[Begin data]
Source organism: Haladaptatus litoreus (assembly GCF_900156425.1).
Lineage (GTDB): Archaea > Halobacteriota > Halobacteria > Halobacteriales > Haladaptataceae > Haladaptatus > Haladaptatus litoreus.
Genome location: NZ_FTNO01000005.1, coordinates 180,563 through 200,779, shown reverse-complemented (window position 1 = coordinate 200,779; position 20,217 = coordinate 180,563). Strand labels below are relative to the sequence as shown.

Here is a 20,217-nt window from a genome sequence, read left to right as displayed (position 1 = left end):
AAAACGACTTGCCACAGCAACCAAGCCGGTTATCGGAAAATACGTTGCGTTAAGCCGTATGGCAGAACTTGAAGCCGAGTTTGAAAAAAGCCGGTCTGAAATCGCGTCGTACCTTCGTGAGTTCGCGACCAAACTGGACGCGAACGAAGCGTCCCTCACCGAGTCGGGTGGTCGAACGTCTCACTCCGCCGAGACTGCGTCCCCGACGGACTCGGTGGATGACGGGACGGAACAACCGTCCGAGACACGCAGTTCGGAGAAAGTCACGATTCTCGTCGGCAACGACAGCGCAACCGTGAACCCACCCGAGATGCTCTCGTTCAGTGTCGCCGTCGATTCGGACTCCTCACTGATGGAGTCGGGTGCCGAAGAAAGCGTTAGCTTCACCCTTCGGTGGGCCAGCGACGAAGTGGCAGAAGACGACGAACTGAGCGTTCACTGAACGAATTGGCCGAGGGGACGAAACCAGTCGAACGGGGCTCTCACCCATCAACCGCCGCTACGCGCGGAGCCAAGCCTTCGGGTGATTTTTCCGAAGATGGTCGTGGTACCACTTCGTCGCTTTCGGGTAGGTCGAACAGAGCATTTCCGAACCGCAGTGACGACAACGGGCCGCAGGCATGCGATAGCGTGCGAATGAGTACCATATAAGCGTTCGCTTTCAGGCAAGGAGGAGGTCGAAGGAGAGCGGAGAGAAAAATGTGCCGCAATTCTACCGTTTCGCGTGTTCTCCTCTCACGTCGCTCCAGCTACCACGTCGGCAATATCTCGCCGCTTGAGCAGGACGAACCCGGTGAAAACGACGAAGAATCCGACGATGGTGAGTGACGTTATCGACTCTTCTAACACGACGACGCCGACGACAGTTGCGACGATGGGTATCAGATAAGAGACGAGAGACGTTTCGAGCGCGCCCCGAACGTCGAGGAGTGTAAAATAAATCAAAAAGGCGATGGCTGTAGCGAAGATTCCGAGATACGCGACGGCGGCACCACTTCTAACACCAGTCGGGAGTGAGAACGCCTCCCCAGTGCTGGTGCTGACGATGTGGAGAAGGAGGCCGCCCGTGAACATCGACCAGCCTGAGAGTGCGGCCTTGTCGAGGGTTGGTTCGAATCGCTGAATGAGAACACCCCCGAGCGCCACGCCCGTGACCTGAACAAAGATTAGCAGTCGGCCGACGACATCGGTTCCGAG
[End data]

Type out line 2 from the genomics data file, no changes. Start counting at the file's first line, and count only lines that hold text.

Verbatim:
Lineage (GTDB): Archaea > Halobacteriota > Halobacteria > Halobacteriales > Haladaptataceae > Haladaptatus > Haladaptatus litoreus.